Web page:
Of course, this requires alterations to the very way of life of people on Bornholm – new technologies aren’t enough on their own.  According to Jens Hjul-Nielsen, the CEO of the island’s waste management company, “How we get to that point is an exciting process, because there is so much we don’t know yet. We have a vision, but no clear-cut plan on how to get there.”

How about burning? Many within the trash industry think that burning plastic waste is the solution to the problem, but waste-to-energy projects pose their own very real risks to the environment. The EU already burns 42 percent of its waste. The U.S. burns 12.5 percent. China itself has over 300 waste-to-energy plants in operation, with the plans for several hundred more in the works.

It sounds sensible after all – incinerators burn plastic and other municipal waste, produce heat and steam to turn turbines and generate power for the local grid. But no one wants to live next to a plant filled with garbage, so finding locations to set up is difficult. They’re also more expensive to operate – so they generally charge more than landfills do. And studies have even shown that recycling plastic waste saves more energy than burning it by reducing the need to extract fossil fuel and process it into new plastic.

Perhaps the most egregious of these issues is the toxic emissions of acid gases, dioxins and heavy metals. While modern plants can scrub and filter these toxins if they are well-maintained and properly operated, experts worry that countries lacking strong environmental laws or enforcement may cut corners and try to save money on emissions. This is all not to mention the production of greenhouse gases. In 2016, waste incineration in the U.S. alone resulted in the equivalent of 12 million tons of carbon dioxide generated – over half of which came from plastics.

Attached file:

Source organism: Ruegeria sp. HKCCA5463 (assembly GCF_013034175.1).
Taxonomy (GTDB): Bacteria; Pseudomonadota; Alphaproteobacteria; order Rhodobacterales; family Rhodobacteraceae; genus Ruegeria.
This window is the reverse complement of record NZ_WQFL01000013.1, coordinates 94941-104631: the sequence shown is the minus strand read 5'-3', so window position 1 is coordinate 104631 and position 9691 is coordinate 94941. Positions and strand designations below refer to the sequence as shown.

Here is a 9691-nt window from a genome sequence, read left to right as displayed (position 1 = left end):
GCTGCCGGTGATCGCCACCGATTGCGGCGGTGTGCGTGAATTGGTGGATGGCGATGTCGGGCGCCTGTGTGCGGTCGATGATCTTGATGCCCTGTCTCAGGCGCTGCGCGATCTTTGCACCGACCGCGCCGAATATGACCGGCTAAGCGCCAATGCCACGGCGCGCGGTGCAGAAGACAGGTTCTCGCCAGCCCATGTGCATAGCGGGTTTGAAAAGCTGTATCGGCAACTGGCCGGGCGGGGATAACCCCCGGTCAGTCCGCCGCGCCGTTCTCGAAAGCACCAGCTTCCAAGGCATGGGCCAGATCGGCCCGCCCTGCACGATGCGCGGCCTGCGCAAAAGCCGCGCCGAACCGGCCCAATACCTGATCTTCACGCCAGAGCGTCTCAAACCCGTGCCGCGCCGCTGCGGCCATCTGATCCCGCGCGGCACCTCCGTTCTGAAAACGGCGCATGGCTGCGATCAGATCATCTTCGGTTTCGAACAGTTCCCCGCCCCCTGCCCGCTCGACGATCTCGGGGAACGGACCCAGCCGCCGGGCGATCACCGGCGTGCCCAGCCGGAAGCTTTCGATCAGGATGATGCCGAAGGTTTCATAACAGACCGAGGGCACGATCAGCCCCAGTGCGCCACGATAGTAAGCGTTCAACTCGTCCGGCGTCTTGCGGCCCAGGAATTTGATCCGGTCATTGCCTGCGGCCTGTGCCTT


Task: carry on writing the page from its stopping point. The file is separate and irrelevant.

“We have a vision, but no clear-cut plan on how to get there.”

One promising new technology is called pyrolysis – plastics are shredded down and melted at low temperatures in oxygen-deprived chambers. The heat breaks the plastic down into hydrocarbons, which can be turned into diesel fuel. Pyrolysis produces very few pollutants, but it is still much cheaper to make diesel from fossil fuel than from waste plastic. However, as the technology ages and more research is done, it could be a promising method of plastic waste disposal in the future.

In terms of methodology, the Canadian West Coast remains unaffected by China’s plastic import ban. Under British Columbia’s 2014 program, plastics are processed within the province, and producers pay for it. Retailers, manufacturers, restaurants – they all pay fees to Recycle BC, and those fees are used to run a province-wide system to process plastic.

Elsewhere in Canada, municipalities are struggling so much to find places to send their recyclables after the ban that those who do find markets for the material are keeping them a secret. The city of Halifax, which was formerly shipping 80 percent of its plastic recyclables to China, refuses to name its facilities out of fear of being outbid.

The best option, of course, is to reduce the world’s reliance on plastic. It’s hard to feel like you’re making a difference by avoiding single-use straws and cups while mega-corporations dump tonnes of plastic into rivers across the planet, but when millions of people start to reuse bottles and bags, the plastic trash produced every year begins to diminish.